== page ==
The court affirmed the PTAB’s finding that SightSound’s patents were invalid as being obvious in connection with Apple’s requested Covered Business Method (CBM) review. SightSound first argued that the PTAB erred by initiating the proceedings to include the issue of obviousness, even though Apple did not explicitly raise the issue of obviousness. The court, however, rejected this contention, because 35 U.S.C. §324(e) bars the court from reviewing whether the Board properly initiated a CBM review. Next, SightSound argued that its patents are not CBM patents. This issue is reviewable, as it goes to the Board’s final decision. Here, the court agreed with the Board that the claims, being directed to the electronic sale of digital audio, are directed to activities that are financial in nature and agreed that the claims did not claim a “technological invention,” because the technical components recited in the claim were generic devices known in the prior art.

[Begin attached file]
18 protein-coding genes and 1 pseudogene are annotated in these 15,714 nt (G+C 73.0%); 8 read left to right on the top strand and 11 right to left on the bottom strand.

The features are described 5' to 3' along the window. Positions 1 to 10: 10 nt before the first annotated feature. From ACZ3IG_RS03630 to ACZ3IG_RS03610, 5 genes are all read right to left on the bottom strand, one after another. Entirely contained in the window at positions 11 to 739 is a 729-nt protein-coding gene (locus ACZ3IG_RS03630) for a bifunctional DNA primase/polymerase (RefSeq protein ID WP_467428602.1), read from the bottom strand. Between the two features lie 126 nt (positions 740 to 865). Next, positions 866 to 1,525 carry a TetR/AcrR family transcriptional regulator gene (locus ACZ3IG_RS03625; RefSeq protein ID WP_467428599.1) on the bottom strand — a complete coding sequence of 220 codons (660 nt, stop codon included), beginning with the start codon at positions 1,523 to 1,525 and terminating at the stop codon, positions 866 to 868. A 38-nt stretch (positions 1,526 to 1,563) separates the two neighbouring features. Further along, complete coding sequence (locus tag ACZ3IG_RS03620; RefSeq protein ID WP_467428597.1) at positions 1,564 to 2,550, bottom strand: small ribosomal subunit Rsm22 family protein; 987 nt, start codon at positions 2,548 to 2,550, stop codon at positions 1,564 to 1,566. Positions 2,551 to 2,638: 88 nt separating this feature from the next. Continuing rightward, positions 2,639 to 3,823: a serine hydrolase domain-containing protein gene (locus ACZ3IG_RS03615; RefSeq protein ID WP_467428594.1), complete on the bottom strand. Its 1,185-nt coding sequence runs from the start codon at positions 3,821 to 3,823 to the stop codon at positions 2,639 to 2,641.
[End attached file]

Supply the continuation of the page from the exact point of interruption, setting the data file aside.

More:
Next, the court affirmed the Board’s construction of the claim term “second memory” as excluding records, tapes, and CDs, but disagreed with SightSound that the term excluded all removable media. While there was an implied disclaimer of records, tapes, and CDs, there was no disclaimer of all removable media, including floppy discs, as SightSound argued. Lastly, the court affirmed the finding under the substantial evidence standard that the claims would have been obvious. There was substantial evidence to support the finding of no nexus for commercial success as there are other inventions and features embodied in the iTunes store. Further, the court held that the fact that the reference disclosed more than one embodiment does not amount to teaching away where the reference does not criticize or discourage the claimed solution.
SightSound Technologies, LLC v. Apple Inc., Case Nos. 2015-1159, -1160 (December 15, 2015); Opinion by: Dyk, joined by Lourie and Hughes; Appealed From: Patent Trial and Appeal Board. Read the full opinion here.